Separate Maintenance Payments or Relationship to Alimony: so long as the child’s standard of living is not diminished, these guidelines shall not preclude the court from deciding that any order be denominated in whole or in part as a separate maintenance or alimony payments.
It is the responsibility of the legal counsel representing the involved parties to present the tax consequences of proposed order to the presiding court.
When setting a support order, the court may—under Massachusetts child support guidelines—issue orders regarding the claims of personal exemptions for child dependents between the spouses (parties) to the extent permitted by law.
Massachusetts child support guidelines recognize the principle that to maintain a residence and a reasonable standard of living for the youths, the custodial parent will choose to work.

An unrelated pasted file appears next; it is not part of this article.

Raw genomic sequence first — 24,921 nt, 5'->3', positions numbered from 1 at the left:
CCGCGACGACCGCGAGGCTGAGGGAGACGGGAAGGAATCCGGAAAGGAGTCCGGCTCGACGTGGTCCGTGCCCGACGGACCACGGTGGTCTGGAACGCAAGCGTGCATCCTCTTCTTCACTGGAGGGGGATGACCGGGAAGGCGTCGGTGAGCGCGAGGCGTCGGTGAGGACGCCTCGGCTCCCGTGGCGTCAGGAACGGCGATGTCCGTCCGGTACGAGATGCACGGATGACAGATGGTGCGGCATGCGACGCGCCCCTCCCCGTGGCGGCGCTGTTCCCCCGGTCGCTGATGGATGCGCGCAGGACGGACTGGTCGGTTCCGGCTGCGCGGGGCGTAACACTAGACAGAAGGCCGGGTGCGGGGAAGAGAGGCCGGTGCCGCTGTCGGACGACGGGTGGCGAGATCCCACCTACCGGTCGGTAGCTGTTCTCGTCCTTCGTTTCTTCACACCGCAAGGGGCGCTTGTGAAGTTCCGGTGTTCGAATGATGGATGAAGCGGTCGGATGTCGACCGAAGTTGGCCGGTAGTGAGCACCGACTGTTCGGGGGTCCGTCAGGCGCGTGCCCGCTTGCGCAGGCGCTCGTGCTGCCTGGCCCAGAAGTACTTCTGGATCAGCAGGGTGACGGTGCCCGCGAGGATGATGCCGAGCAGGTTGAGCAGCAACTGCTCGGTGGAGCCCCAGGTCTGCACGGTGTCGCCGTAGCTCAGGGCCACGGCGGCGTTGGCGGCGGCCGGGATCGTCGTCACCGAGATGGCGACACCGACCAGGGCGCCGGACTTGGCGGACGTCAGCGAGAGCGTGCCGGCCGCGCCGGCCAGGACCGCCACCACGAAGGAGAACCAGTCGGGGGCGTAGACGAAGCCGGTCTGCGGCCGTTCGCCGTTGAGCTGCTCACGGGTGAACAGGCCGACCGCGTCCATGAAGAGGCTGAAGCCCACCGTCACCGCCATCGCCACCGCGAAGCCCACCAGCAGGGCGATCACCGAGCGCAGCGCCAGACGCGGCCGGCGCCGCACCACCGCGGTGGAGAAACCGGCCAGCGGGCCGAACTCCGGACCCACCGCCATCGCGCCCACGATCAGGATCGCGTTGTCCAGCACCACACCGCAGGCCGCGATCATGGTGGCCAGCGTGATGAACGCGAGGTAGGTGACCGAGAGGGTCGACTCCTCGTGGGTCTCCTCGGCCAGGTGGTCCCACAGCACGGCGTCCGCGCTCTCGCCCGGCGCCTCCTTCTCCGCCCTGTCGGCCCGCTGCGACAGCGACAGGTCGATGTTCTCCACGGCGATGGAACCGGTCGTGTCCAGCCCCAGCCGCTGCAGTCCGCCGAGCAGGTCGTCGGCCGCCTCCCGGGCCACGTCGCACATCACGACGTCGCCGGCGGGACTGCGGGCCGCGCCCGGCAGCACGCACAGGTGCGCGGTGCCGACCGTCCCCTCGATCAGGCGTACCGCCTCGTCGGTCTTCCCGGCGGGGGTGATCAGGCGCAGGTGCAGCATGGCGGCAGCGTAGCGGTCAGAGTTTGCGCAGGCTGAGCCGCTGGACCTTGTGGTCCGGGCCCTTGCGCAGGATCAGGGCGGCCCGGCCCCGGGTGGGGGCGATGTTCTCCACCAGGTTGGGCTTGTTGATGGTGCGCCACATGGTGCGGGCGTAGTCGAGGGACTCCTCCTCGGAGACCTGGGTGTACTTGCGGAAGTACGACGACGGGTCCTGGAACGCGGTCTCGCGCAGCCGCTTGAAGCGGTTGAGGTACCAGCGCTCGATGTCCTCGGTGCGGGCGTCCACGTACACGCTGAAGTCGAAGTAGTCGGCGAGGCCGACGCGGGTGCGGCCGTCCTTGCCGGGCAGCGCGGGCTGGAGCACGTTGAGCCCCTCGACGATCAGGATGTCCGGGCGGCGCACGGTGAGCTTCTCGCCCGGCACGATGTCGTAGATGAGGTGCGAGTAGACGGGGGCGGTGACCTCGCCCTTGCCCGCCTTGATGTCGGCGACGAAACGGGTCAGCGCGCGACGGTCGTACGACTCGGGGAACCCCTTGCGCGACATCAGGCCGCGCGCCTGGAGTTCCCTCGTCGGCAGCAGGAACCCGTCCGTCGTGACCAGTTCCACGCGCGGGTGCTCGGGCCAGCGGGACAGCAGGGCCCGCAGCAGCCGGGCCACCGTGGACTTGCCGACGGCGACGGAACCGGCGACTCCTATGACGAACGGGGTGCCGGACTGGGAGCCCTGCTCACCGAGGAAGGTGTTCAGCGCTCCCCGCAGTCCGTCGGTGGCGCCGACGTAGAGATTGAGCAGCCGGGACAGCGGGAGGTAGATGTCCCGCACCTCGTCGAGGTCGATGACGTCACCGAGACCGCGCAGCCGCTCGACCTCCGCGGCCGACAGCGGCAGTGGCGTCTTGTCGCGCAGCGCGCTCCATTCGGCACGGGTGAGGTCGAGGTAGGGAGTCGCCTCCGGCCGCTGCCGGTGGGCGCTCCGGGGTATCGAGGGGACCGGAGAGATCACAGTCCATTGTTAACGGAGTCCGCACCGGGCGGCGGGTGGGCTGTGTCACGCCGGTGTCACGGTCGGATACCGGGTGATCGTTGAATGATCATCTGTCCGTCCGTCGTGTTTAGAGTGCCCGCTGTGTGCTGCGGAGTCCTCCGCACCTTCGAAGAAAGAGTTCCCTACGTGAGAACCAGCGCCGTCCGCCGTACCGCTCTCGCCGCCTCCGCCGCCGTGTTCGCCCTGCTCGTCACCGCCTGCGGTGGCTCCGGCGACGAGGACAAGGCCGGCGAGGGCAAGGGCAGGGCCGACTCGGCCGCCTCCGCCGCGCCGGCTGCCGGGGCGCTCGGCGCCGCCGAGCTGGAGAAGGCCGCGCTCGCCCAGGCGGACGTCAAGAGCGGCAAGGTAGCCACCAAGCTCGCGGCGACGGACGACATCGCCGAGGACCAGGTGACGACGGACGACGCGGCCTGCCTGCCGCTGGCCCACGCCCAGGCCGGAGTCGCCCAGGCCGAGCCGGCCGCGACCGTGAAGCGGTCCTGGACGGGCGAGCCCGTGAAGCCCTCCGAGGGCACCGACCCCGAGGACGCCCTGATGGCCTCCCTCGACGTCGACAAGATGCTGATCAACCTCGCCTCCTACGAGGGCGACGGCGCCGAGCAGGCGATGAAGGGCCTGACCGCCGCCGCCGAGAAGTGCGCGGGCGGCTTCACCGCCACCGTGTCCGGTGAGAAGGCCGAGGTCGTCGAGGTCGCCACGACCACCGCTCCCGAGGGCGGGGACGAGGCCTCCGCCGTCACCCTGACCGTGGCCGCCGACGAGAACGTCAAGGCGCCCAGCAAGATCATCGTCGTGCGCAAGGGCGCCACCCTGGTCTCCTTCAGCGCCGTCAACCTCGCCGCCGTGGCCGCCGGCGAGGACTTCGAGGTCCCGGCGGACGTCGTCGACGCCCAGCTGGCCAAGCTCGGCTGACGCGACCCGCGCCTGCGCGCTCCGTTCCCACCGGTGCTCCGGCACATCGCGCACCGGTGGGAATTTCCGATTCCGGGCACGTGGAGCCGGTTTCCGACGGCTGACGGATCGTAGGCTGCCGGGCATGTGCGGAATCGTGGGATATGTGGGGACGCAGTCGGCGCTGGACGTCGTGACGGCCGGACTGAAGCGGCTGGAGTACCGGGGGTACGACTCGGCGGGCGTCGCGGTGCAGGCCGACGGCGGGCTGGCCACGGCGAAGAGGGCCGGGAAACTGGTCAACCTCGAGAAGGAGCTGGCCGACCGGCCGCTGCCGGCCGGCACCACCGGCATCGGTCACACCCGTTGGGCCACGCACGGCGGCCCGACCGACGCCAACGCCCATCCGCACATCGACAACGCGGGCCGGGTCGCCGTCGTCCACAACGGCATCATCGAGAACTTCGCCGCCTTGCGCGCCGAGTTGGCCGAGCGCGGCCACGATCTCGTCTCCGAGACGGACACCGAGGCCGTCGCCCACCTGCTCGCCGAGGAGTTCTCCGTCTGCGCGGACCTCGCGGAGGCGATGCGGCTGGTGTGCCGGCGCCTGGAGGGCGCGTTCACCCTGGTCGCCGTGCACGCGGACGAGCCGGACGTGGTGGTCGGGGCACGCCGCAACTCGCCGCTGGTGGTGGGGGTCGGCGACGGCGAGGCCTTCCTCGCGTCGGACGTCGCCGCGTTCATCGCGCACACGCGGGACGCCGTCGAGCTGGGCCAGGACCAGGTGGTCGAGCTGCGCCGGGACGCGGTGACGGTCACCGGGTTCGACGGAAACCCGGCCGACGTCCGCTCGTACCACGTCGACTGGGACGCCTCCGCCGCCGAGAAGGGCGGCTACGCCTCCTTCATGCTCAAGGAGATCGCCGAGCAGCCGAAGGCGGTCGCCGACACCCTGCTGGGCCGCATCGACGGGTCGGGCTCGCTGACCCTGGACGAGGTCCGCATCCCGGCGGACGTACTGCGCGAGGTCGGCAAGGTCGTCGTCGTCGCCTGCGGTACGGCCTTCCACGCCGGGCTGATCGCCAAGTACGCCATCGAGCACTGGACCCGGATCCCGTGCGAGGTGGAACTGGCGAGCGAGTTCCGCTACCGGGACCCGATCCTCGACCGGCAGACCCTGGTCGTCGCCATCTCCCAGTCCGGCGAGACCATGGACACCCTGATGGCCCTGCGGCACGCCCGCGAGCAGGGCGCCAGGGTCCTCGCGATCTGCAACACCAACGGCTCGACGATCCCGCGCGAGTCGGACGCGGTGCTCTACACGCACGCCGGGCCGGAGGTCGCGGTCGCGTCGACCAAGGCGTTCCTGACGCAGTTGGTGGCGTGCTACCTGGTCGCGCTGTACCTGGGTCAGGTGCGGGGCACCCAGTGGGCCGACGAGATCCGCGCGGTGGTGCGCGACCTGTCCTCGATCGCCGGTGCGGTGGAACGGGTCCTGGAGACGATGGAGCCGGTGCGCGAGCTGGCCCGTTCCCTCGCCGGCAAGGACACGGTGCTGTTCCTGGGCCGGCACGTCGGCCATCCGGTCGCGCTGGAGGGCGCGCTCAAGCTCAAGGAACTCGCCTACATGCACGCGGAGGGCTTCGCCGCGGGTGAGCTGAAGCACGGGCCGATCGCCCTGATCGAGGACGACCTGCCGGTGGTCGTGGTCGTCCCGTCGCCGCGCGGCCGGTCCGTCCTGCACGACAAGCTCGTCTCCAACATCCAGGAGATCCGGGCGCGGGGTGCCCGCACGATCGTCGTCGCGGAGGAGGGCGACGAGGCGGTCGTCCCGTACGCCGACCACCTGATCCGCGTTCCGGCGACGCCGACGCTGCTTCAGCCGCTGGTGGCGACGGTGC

In said cases, a disregard of the gross income of the custodial party must be applied up to a maximum of $20,000.
The formula—according to Massachusetts child support guidelines—should be adjusted where the income of the custodial party exceeds the $20,000 disregard after consideration of daycare expenses.
Massachusetts child support guidelines are intended to ensure a minimum subsistence level for non-custodial parents whose income falls below $100 per week.
That being said, it is the obligation of the parents to contribute to their children. The minimum order mandated in a child support case is $80.00 per month.
These Massachusetts child support guidelines are not applied where the combined gross income of the parents exceeds $135,000 or where the income of the non-custodial parent exceeds $100,000.